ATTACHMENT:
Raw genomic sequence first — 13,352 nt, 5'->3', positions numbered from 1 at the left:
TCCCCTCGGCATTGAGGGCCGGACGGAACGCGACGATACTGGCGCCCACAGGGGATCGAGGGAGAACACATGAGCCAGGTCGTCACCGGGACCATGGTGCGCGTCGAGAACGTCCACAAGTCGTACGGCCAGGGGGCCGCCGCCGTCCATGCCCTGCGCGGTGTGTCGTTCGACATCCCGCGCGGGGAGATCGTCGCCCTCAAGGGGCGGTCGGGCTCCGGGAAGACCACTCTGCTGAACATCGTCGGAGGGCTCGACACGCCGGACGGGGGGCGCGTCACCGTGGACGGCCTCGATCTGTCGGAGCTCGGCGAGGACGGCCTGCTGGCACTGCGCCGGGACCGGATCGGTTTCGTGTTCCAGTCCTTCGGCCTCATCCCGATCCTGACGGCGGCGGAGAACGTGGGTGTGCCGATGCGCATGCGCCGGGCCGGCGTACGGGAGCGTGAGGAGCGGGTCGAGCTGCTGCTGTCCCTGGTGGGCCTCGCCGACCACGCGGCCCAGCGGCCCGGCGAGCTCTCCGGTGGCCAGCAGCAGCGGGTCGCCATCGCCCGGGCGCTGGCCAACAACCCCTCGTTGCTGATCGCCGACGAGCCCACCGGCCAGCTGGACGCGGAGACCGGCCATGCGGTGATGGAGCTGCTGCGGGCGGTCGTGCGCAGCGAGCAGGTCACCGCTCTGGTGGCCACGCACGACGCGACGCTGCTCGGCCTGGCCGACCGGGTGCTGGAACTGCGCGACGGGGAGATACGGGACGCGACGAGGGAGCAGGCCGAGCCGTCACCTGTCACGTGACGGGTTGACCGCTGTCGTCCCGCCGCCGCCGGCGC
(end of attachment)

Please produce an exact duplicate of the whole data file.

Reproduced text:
Raw genomic sequence first — 13,352 nt, 5'->3', positions numbered from 1 at the left:
TCCCCTCGGCATTGAGGGCCGGACGGAACGCGACGATACTGGCGCCCACAGGGGATCGAGGGAGAACACATGAGCCAGGTCGTCACCGGGACCATGGTGCGCGTCGAGAACGTCCACAAGTCGTACGGCCAGGGGGCCGCCGCCGTCCATGCCCTGCGCGGTGTGTCGTTCGACATCCCGCGCGGGGAGATCGTCGCCCTCAAGGGGCGGTCGGGCTCCGGGAAGACCACTCTGCTGAACATCGTCGGAGGGCTCGACACGCCGGACGGGGGGCGCGTCACCGTGGACGGCCTCGATCTGTCGGAGCTCGGCGAGGACGGCCTGCTGGCACTGCGCCGGGACCGGATCGGTTTCGTGTTCCAGTCCTTCGGCCTCATCCCGATCCTGACGGCGGCGGAGAACGTGGGTGTGCCGATGCGCATGCGCCGGGCCGGCGTACGGGAGCGTGAGGAGCGGGTCGAGCTGCTGCTGTCCCTGGTGGGCCTCGCCGACCACGCGGCCCAGCGGCCCGGCGAGCTCTCCGGTGGCCAGCAGCAGCGGGTCGCCATCGCCCGGGCGCTGGCCAACAACCCCTCGTTGCTGATCGCCGACGAGCCCACCGGCCAGCTGGACGCGGAGACCGGCCATGCGGTGATGGAGCTGCTGCGGGCGGTCGTGCGCAGCGAGCAGGTCACCGCTCTGGTGGCCACGCACGACGCGACGCTGCTCGGCCTGGCCGACCGGGTGCTGGAACTGCGCGACGGGGAGATACGGGACGCGACGAGGGAGCAGGCCGAGCCGTCACCTGTCACGTGACGGGTTGACCGCTGTCGTCCCGCCGCCGCCGGCGC